These summaries were prepared by McGuireWoods LLP lawyer Thomas E. Spahn. They are based on the letter opinions issued by the Virginia State Bar. Any editorial comments reflect Mr. Spahn's current personal views, and not the opinions of the Virginia State Bar, McGuireWoods or its clients. 
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22-Interviews with Prospective Clients

31-Protecting and Disclosing Confidences and Secrets

A non-lawyer legal aid employee obtains general financial information from applicants to determine if they meet the pro bono standards. If a potential client is referred to one of a group of lawyers handling pro bono cases, the attorney-client relationship exists between the client and the lawyer to whom the client is referred. The "intake interview by non-lawyer staff personnel to determine a person's eligibility for legal aid services" (without the furnishing of any legal advice) does not create an attorney-client relationship with the legal aid office. However, identifying data about a potential legal aid office client is a secret which cannot be disclosed without the potential client's consent. Also, in most circumstances "an initial consultation with an attorney creates an expectation of confidentiality even where no attorney-client relationship arises in other respects." However, different rules apply to legal aid offices, because "a more stringent application of the rules and disqualification would result in decreased access to legal services for the indigent." The Bar recommends that the legal aid intake specialist should obtain a written informed consent at the intake interview in which the prospective client acknowledges "that the limited information given will not be treated as confidential for purposes of enabling the legal aid office to screen for conflicts or to make referrals."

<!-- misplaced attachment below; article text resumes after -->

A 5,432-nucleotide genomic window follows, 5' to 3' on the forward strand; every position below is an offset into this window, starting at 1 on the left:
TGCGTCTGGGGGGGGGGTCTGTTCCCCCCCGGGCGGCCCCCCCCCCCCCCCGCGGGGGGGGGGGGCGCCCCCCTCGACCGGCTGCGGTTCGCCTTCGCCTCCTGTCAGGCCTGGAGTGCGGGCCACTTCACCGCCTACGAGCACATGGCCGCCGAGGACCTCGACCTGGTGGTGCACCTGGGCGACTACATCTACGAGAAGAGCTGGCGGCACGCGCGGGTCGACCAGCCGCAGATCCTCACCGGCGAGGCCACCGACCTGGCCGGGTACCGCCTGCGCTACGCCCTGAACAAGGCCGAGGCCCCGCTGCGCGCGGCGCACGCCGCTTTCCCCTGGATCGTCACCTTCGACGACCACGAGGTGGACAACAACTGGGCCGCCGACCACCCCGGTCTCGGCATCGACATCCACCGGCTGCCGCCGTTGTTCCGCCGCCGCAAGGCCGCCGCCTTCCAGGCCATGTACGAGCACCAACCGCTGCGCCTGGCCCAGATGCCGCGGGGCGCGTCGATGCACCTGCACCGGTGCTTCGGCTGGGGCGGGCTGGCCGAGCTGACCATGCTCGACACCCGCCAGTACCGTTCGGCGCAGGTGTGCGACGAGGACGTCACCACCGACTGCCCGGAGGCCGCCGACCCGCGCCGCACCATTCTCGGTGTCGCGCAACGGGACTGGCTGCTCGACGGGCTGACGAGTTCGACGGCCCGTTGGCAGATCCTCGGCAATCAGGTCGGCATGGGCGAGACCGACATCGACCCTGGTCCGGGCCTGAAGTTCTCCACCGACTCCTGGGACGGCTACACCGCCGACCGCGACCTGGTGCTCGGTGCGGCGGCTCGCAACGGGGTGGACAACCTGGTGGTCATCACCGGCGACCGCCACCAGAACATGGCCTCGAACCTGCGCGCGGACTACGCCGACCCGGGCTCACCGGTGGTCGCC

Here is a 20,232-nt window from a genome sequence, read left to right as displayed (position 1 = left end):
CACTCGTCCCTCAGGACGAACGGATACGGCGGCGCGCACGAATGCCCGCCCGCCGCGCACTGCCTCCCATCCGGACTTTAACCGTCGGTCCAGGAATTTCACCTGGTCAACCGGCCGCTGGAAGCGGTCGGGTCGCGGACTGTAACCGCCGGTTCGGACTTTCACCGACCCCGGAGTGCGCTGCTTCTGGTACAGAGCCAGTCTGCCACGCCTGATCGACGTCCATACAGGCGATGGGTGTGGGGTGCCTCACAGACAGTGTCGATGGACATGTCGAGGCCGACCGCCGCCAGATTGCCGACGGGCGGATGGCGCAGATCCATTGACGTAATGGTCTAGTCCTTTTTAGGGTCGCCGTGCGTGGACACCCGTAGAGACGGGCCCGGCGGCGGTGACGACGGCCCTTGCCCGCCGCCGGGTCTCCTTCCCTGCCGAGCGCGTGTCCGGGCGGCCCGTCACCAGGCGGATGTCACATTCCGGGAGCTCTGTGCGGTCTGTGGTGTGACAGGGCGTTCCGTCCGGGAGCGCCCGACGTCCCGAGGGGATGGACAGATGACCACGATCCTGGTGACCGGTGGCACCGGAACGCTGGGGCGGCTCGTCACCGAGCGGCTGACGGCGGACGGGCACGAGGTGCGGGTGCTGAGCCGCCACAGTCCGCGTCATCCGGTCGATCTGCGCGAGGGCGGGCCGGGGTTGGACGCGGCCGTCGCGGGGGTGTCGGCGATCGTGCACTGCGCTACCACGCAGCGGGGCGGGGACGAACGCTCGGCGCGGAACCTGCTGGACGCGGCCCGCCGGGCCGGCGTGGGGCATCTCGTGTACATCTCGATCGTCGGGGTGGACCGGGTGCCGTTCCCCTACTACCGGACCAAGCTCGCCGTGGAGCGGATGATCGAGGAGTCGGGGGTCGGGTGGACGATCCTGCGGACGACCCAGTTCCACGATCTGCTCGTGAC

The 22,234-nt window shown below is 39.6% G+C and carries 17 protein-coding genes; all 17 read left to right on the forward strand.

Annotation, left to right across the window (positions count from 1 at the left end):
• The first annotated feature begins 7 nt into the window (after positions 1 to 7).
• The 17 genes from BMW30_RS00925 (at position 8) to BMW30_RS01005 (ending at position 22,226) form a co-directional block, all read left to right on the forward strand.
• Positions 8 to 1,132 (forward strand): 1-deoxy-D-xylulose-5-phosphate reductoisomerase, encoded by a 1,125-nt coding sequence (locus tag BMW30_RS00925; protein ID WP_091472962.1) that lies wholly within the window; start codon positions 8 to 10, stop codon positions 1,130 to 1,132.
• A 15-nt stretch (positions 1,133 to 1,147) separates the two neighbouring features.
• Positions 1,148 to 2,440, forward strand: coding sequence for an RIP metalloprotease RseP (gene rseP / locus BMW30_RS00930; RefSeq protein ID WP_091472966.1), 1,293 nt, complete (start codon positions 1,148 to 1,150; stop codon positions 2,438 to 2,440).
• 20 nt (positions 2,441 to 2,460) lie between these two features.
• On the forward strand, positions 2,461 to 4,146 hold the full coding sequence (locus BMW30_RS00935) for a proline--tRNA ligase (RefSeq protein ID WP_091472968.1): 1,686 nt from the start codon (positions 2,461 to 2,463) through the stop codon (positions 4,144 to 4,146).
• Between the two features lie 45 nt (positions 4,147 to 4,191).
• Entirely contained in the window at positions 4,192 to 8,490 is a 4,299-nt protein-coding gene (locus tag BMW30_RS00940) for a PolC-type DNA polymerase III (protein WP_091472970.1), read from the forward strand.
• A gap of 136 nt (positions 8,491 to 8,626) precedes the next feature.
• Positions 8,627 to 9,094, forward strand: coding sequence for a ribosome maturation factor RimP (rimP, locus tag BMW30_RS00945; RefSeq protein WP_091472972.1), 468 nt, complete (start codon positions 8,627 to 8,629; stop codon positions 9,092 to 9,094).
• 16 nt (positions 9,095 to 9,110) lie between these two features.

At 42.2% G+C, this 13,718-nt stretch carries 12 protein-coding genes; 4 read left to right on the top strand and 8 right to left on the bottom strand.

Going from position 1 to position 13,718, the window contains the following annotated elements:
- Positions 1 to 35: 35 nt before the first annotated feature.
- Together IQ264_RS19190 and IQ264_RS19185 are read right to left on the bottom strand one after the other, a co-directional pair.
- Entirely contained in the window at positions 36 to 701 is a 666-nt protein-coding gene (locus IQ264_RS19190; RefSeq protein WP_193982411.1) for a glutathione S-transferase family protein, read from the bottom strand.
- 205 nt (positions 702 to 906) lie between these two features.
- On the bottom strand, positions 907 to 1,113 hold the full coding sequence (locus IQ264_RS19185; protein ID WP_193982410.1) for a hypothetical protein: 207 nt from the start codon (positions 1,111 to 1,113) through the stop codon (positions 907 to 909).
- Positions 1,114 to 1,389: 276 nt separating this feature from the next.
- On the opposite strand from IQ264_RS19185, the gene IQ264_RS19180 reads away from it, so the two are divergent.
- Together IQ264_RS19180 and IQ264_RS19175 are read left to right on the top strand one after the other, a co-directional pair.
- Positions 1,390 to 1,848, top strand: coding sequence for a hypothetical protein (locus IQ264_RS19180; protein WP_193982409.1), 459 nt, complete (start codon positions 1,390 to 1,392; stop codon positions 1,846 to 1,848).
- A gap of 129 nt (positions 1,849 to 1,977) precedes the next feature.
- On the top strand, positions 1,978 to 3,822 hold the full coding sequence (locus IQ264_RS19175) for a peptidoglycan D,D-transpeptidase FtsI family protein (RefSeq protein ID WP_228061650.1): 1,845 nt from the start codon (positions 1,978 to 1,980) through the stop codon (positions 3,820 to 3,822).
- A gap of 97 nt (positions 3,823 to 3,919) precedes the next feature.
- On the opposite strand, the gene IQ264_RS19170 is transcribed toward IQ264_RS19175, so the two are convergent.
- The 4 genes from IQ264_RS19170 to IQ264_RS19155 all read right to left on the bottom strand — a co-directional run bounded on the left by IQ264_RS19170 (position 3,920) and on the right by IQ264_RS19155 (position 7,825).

Copyright 2000, Thomas E. Spahn